The 1960s was the decade of the Beatles, the civil rights movement, and the digitization of consumer finance. Banks discovered that they could move their records to computer terminals to slash administrative costs and make more money. It was a smash success. New revenue streams emerged, and banks began selling their own customers’ data on the open market. And why not? For the first time, a lender could call them up and say, “Bob from sales is looking to buy a new house and needs to confirm his monthly wages.”
There was just one problem: errors. Data was getting re-sold and re-keyed into computers with such speed that nearly half of all consumers reported inaccuracies when seeking approval for a new financial product. So the government took action. In October 1970, lawmakers rolled out an early draft of consumer data protections. The Fair Credit Reporting Act created fun entities called Credit Reporting Agencies (CRAs), which act as intermediaries between those holding consumer data and those requesting it—with one caveat. CRAs aren’t responsible for any errors in the data they share. After all, they’re just the middlemen. What could go wrong?
Acquire, store, sell. That’s the three-step process of CRAs, and it gives them outsized power. They profit through arbitrage—that is, pocketing the difference between the cost paid to a data “furnisher” and the price paid by a data “requester.” If this sounds like a scene from the movie Boiler Room, trust your instincts. But the practical implications are vast. The last time you applied for a credit card, a bank likely paid Equifax to run a report on your credit history. Of course, the data in that report came from somewhere else; Equifax is just storing it.
You’re likely thinking about that somewhere else part now. That somewhere else is your employer, your payroll provider, or your credit card company. The dragnet on consumer data is so vast that even Google participates by selling data from its workforce. In all likelihood, whatever system issued your last paycheck is doing the same. In fact, most employers and payroll providers have become addicted to the effortless, expense-free revenue—coupled with the indemnity from consumer complaints—that only a CRA can provide. And all of this is happening while the CRAs themselves are reporting large-scale security gaps.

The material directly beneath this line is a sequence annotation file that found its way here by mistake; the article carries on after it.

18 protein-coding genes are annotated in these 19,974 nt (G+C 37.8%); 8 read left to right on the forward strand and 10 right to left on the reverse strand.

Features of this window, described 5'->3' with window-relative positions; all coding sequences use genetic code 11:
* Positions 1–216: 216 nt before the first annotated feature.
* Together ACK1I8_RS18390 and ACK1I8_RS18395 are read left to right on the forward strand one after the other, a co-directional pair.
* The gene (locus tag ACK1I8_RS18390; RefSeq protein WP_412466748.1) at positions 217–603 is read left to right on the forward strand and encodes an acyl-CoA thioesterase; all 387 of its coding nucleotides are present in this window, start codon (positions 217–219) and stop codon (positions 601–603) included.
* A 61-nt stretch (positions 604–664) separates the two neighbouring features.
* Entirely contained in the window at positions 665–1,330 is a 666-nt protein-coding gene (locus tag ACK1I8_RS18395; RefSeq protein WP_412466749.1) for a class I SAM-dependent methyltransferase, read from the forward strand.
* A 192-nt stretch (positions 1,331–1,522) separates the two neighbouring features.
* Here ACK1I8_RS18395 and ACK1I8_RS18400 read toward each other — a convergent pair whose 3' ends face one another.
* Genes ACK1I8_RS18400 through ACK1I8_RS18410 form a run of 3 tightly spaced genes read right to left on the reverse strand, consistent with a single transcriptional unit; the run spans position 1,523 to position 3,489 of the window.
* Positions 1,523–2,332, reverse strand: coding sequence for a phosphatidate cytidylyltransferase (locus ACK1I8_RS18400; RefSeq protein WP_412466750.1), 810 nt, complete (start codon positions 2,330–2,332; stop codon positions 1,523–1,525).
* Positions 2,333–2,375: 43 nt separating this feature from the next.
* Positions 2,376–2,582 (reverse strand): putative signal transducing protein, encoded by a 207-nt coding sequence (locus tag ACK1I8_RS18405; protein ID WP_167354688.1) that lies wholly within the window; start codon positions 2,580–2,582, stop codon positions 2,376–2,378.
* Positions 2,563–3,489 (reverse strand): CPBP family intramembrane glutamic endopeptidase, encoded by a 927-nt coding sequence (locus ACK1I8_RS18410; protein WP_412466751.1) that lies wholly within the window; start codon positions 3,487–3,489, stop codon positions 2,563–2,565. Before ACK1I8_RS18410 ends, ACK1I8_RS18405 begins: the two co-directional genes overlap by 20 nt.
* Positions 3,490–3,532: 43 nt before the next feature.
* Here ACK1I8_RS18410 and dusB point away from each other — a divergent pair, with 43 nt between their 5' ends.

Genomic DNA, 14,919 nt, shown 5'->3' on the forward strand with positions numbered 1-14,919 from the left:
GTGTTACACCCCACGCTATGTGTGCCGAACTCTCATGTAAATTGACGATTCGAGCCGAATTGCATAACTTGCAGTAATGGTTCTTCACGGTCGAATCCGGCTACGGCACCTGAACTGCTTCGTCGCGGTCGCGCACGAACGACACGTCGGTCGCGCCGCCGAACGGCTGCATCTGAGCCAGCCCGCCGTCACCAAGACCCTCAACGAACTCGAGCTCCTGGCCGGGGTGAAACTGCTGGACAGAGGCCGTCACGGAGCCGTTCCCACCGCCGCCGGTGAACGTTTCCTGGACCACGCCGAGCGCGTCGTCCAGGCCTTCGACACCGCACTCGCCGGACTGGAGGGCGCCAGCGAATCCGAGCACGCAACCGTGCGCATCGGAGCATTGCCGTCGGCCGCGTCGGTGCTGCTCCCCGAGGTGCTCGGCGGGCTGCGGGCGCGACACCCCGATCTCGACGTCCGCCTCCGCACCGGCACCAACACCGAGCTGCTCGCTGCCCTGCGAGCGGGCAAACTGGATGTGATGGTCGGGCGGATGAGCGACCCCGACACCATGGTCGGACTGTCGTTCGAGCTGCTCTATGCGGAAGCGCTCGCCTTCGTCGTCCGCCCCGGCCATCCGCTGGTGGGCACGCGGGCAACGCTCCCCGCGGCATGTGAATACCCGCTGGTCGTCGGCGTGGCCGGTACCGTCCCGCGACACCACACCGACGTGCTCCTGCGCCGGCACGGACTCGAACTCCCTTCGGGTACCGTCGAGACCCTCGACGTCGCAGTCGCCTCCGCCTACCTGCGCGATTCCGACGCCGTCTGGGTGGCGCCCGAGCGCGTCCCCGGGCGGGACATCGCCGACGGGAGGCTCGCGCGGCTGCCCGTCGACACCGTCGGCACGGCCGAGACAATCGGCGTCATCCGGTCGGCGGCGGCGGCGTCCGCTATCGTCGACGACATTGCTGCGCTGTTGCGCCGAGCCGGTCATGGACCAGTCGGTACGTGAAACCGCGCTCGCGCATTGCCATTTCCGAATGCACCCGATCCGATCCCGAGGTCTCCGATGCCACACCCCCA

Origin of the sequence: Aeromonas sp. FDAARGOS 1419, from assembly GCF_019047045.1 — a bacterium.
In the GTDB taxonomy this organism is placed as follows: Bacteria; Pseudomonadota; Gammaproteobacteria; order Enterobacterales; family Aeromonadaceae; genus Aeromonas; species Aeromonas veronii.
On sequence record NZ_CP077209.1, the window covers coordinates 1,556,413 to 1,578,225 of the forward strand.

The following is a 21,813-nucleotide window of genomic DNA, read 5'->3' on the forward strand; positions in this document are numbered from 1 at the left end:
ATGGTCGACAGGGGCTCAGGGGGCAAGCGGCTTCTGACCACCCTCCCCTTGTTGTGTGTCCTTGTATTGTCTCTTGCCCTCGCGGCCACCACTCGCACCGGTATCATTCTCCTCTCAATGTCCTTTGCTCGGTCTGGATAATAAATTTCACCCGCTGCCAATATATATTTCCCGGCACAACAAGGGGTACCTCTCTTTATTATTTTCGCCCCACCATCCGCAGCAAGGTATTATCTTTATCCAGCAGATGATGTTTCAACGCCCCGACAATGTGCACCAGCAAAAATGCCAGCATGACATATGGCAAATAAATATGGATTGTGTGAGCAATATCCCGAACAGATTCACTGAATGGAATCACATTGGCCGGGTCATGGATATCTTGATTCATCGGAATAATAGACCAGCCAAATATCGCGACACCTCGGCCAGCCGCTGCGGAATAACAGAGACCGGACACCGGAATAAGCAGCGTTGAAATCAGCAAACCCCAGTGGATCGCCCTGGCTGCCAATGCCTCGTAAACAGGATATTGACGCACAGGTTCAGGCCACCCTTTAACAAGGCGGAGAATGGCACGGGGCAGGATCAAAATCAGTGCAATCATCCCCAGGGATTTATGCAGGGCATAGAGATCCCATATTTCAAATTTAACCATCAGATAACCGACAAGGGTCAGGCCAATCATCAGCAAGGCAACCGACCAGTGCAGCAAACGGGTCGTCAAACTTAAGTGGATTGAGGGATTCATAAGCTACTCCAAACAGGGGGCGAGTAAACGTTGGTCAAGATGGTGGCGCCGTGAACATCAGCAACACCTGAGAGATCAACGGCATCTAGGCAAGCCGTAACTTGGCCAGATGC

We got to this moment with noble means: to protect Bob’s data from inaccuracies and theft. But things have changed. Most importantly, we now have the internet at our fingertips. These days, consumers can access and share their own data on their own devices with just a few taps. And that means the gold standard of consumer protection has changed. It’s no longer about CRAs—or contracting out consumer data storage and sales—but about secure, permissioned data sharing, which requires working with consumers directly.
The shift to consumer-permissioned data is already happening in banking. If you’ve ever used a peer-to-peer (P2P) payments app like Venmo or an online banking app like Chime, an open banking API like Plaid is working behind the scenes to connect that app to your bank, so it can access your financial information. And it’s doing so with your fully informed permission—by having you sign into your bank account and actively opt in to sharing your data.
Now, it’s time to normalize that level of transparency and connectivity for income and employment data, another pillar of personal finance. Traditionally, there have only been a few ways to access a consumer’s income data. We’ve already mentioned most of them, and they’re not great. They either involve manual work for the financial service provider (contacting a consumer’s employer directly), manual work for the consumer (asking them to track down and scan a paper paystub or to upload a PDF), or going behind a consumer’s back to purchase their data from a CRA like Equifax.
The argument for using payroll connectivity platforms like Argyle could be a moral and ethical one. But it’s not. When we stream real-time, verified income and employment data straight from the source, prices go down, and accuracy goes up. CRA’s add an extra layer of cost, friction and pre-internet data speeds that are no longer in the best business interest of either financial service providers or consumers.
Welcome to the payroll connectivity revolution